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The WBC World Super Featherweight title bout between Francisco Vargas and Takashi Miura came on one of the biggest boxing stages of 2015, as the bout served as the HBO pay-per-view’s co-main event on November 21st, in support of Miguel Cotto vs Saul Alvarez.

Miura entered the fight with a (29-2-2) record and he was making the fifth defense of his world title, while Vargas entered the fight with an undefeated mark of (22-0-1) in what was his first world title fight. Both men had a reputation for all-out fighting, with Miura especially earning high praise for his title defense in Mexico where he defeated Sergio Thompson in a fiercely contested battle.

The fight started out hotly contested, and the intensity never let up. Vargas seemed to win the first two rounds, but by the fourth round, Miura seemed to pull ahead, scoring a knock-down and fighting with a lot of confidence. After brawling the first four rounds, Miura appeared to settle into a more technical approach. Rounds 5 and 6 saw the pendulum swing back towards Vargas, as he withstood Miura’s rush to open the fifth round and the sixth round saw both men exchanging hard punches.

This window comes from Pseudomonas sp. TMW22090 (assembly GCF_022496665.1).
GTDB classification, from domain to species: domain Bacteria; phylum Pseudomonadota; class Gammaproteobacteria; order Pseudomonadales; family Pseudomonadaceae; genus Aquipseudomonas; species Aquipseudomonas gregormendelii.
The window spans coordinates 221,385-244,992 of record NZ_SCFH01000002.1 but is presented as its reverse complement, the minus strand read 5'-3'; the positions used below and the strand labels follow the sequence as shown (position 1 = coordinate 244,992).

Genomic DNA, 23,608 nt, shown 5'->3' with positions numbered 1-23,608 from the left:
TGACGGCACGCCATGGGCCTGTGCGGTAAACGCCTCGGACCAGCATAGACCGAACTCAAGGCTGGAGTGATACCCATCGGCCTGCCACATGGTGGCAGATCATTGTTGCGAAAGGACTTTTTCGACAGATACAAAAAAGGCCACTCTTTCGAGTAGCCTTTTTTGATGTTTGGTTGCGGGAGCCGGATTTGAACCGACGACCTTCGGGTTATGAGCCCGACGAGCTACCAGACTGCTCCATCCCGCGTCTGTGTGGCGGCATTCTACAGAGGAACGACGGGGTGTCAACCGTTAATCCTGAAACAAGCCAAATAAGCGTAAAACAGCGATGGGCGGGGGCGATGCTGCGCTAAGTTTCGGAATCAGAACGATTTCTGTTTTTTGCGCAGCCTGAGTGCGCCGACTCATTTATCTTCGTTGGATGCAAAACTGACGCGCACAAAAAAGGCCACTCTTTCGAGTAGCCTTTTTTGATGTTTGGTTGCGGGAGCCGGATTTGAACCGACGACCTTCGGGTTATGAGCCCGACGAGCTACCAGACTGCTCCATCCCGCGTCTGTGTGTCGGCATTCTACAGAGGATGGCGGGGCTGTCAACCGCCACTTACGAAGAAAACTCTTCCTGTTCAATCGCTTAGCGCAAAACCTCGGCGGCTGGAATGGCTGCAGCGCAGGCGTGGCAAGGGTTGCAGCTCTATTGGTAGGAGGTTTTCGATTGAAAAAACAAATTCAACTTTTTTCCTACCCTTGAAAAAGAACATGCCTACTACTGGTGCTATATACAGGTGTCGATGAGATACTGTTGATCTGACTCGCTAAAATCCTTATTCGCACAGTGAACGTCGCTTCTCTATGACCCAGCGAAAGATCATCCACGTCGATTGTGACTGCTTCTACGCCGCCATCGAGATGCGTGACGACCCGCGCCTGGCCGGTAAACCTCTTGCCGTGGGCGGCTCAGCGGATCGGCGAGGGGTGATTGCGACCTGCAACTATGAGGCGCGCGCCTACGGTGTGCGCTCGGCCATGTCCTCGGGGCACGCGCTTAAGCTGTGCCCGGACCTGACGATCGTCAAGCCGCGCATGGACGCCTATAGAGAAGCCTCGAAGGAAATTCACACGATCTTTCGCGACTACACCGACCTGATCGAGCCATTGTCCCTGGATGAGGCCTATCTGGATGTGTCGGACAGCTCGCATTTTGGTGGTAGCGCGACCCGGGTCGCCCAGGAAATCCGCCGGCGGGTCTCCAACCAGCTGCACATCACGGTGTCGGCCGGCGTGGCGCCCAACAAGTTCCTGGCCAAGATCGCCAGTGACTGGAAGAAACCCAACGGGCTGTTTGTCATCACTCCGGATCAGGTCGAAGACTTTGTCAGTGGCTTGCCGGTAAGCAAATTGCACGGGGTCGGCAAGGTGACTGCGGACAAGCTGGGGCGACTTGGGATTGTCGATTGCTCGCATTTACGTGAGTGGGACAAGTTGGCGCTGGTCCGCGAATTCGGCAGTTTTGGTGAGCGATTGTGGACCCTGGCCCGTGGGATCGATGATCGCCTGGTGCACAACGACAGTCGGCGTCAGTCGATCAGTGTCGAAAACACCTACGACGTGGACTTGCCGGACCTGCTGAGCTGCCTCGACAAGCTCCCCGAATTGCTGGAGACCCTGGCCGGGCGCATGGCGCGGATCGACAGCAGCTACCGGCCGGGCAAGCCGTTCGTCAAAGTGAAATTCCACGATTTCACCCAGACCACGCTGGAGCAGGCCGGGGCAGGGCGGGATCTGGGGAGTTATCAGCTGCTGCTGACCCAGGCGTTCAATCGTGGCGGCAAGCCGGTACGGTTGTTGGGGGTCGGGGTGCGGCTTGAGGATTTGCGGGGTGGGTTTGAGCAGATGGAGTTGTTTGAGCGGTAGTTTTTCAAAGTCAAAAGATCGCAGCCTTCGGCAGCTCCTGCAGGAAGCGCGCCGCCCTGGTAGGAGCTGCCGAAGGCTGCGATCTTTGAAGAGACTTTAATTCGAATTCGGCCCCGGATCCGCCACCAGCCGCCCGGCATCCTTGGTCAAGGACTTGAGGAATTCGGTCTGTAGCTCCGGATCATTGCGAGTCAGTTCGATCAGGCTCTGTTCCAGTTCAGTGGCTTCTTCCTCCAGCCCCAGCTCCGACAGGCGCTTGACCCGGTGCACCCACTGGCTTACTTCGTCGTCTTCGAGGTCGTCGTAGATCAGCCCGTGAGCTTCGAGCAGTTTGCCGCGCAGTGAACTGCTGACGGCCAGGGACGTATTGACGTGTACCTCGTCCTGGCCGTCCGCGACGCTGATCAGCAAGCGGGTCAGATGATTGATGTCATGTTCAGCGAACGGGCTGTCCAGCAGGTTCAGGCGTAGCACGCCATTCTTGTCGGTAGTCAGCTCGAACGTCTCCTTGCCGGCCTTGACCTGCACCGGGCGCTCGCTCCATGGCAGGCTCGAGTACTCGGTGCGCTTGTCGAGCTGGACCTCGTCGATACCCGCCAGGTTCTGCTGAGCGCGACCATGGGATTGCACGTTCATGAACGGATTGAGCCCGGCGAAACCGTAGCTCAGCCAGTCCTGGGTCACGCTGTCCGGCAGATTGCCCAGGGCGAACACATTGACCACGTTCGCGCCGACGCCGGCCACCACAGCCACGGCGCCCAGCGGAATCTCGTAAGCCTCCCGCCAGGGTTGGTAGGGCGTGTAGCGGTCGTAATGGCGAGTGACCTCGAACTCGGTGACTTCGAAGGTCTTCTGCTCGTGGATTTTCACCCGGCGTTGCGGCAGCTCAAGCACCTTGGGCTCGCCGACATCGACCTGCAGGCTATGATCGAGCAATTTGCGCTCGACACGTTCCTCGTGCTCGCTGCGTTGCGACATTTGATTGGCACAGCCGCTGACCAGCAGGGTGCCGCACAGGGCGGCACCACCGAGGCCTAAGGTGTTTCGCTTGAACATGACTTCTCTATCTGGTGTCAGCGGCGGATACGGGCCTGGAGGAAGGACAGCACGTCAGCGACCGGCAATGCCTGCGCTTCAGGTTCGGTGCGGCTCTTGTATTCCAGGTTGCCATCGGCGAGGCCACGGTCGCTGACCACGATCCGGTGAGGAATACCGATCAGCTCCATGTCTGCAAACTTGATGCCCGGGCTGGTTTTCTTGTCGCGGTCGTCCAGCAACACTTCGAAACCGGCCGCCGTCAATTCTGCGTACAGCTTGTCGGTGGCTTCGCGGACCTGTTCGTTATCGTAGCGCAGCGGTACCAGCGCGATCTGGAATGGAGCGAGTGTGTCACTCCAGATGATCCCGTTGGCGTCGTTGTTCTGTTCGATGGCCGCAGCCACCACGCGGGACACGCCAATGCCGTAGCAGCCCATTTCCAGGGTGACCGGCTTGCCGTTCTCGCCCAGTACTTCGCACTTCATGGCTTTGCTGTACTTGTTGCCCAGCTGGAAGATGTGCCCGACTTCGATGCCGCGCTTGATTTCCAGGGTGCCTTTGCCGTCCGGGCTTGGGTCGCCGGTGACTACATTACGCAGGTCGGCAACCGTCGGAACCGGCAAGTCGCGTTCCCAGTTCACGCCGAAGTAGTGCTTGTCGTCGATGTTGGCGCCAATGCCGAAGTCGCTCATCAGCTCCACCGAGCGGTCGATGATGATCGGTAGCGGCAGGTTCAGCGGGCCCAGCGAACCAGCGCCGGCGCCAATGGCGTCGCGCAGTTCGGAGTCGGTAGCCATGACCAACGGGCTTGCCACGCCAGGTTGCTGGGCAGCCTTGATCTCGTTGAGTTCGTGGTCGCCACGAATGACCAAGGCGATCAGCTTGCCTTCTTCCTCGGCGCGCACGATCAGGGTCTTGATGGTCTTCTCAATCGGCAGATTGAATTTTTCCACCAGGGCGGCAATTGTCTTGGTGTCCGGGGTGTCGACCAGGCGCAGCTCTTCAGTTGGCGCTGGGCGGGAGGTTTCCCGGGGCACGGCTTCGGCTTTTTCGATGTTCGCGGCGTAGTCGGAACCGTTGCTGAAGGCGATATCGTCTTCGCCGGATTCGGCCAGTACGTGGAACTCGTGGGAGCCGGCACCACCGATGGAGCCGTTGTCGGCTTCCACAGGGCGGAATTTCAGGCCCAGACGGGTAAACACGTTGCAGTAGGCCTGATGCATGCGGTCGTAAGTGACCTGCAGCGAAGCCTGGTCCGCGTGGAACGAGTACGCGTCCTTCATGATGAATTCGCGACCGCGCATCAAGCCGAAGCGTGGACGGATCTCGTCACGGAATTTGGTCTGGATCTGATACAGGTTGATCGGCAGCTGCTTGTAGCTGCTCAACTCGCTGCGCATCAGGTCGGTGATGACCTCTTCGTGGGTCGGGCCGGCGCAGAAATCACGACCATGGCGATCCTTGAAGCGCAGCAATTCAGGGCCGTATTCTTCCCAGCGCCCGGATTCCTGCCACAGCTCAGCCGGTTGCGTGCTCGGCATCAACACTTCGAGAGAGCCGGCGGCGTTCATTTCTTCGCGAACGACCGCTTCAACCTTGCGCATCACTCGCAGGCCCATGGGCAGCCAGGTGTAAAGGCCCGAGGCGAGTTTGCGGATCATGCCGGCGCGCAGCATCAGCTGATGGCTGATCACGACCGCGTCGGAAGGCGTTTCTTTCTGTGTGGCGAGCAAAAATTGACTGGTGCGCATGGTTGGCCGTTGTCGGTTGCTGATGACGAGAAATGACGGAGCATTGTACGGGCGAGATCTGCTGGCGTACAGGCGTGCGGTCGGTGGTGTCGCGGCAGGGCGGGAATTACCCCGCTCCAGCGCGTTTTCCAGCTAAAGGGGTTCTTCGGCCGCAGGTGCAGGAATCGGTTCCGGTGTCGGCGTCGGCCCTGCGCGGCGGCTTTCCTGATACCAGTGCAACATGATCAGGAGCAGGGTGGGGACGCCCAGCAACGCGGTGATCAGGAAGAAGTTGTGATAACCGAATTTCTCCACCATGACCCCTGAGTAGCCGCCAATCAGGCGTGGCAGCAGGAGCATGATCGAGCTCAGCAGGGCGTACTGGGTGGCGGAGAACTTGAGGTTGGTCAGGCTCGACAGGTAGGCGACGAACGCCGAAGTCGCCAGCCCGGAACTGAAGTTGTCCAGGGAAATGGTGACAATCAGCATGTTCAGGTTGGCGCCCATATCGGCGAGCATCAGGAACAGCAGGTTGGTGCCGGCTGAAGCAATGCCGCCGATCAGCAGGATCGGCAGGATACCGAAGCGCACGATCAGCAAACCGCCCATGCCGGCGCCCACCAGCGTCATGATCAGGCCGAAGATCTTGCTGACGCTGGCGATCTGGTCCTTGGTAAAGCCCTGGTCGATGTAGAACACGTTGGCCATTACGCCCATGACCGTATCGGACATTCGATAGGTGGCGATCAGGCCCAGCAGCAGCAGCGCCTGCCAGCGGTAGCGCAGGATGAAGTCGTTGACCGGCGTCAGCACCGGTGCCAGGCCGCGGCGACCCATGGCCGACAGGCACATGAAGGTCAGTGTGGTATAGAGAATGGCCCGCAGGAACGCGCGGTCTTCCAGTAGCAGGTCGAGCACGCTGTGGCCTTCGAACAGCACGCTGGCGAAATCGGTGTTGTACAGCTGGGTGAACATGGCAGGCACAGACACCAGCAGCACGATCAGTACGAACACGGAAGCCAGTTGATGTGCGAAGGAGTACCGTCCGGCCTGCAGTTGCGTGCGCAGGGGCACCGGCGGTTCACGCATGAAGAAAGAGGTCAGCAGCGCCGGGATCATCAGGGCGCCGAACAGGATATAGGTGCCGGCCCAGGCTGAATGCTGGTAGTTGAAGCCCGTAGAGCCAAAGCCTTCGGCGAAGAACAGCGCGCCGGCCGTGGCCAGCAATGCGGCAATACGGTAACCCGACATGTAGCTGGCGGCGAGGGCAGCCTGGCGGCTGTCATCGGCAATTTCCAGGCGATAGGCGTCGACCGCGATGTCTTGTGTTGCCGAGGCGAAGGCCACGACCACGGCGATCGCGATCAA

The big swinging continued, and though Vargas likely edged Miura in rounds 5 and 6, Vargas’ face was cut in at least two spots and Miura started to assert himself again in rounds 7 and 8. Miura was beginning to grow in confidence while it appeared that Vargas was beginning to slow down, and Miura appeared to hurt Vargas at the end of the 8th round.